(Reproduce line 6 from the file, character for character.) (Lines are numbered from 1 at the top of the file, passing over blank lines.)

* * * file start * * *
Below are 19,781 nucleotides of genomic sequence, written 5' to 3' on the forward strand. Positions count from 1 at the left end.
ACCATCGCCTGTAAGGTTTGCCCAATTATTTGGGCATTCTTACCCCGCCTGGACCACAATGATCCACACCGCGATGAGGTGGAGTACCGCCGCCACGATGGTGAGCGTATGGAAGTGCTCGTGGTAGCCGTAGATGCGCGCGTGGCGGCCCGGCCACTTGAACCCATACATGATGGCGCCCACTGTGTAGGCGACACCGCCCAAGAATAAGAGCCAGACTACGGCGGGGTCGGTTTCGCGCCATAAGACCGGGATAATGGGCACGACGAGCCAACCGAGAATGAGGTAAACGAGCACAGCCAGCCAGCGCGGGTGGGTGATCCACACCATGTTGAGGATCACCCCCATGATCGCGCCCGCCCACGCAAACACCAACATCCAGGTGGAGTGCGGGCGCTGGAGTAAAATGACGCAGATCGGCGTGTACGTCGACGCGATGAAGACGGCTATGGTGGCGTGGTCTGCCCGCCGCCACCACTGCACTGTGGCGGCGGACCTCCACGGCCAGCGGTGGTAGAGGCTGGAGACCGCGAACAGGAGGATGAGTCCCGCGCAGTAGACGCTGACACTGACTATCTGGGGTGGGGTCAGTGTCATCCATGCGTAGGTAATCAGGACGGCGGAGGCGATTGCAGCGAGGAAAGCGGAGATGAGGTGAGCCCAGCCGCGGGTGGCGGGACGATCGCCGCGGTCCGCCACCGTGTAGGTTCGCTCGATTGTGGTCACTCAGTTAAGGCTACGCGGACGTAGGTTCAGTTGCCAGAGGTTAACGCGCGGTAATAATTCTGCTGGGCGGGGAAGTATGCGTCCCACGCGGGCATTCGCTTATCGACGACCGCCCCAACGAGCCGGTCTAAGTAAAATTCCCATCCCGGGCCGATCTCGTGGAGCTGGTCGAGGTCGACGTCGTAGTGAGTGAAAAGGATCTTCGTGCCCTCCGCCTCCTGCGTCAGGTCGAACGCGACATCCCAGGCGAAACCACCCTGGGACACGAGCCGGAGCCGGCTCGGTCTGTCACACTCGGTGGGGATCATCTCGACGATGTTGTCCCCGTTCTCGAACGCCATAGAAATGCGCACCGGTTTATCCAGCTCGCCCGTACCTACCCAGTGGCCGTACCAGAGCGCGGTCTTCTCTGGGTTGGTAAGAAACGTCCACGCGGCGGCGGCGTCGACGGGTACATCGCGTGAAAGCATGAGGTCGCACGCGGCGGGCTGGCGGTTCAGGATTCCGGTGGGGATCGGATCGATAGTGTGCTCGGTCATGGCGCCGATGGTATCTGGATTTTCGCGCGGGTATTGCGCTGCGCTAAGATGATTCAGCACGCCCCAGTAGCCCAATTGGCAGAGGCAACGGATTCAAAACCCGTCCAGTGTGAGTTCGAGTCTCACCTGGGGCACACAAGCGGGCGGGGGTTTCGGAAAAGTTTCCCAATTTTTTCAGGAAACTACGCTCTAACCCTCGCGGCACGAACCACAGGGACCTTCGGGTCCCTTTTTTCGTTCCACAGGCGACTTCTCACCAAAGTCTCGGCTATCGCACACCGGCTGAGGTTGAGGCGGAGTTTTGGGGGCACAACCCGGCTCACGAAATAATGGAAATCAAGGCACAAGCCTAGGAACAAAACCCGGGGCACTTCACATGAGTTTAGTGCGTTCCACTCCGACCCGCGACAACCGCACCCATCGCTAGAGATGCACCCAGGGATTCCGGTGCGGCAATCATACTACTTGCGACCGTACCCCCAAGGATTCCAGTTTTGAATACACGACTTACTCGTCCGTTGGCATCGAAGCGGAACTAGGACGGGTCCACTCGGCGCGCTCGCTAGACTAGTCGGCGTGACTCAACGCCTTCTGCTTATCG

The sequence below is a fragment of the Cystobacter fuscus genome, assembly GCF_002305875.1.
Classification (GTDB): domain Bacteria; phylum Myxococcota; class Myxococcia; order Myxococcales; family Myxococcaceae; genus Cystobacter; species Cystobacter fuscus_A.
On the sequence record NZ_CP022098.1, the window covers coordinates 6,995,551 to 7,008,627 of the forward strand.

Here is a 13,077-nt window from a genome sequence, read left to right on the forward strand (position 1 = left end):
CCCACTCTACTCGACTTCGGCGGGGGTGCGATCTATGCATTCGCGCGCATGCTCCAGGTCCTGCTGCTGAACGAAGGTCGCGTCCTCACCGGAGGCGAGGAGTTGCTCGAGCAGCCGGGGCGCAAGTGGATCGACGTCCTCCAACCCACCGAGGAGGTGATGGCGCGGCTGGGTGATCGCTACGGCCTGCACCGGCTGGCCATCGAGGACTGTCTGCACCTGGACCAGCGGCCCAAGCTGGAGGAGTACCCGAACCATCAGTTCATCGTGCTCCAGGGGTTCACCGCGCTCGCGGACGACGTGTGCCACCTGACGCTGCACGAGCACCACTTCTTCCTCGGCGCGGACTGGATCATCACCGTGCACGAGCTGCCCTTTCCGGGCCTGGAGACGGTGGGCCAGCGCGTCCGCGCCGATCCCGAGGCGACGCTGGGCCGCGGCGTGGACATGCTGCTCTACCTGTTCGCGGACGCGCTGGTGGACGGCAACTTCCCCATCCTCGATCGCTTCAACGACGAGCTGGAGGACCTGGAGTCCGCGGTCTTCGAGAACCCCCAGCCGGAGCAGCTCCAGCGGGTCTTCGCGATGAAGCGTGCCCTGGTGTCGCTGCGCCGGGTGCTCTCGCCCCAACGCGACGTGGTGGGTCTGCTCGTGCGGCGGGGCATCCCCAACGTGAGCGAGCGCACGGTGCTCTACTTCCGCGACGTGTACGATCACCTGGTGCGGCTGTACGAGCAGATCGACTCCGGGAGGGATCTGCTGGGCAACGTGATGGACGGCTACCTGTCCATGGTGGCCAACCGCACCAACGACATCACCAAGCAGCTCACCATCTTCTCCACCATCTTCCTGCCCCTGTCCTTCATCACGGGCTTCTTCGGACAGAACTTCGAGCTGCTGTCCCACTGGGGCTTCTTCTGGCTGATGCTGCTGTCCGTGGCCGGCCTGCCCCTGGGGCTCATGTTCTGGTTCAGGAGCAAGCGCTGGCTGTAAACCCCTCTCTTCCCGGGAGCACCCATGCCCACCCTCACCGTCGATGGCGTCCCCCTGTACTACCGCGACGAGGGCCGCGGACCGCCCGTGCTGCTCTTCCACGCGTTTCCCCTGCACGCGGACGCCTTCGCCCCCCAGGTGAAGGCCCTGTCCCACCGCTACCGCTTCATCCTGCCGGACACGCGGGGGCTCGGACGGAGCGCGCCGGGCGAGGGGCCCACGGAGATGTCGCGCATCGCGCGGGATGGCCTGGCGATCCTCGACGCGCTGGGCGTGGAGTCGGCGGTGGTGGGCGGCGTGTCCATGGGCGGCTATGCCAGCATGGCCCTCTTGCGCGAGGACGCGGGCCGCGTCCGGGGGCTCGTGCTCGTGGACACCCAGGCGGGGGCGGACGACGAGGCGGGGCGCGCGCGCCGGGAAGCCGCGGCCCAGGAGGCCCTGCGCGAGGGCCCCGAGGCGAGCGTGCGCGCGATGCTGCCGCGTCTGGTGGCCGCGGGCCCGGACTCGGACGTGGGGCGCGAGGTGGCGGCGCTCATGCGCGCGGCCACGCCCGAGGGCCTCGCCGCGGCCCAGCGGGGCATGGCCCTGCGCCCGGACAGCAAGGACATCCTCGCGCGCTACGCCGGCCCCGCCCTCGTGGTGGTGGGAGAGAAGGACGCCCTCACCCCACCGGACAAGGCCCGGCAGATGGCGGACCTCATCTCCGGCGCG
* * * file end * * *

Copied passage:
Here is a 13,077-nt window from a genome sequence, read left to right on the forward strand (position 1 = left end):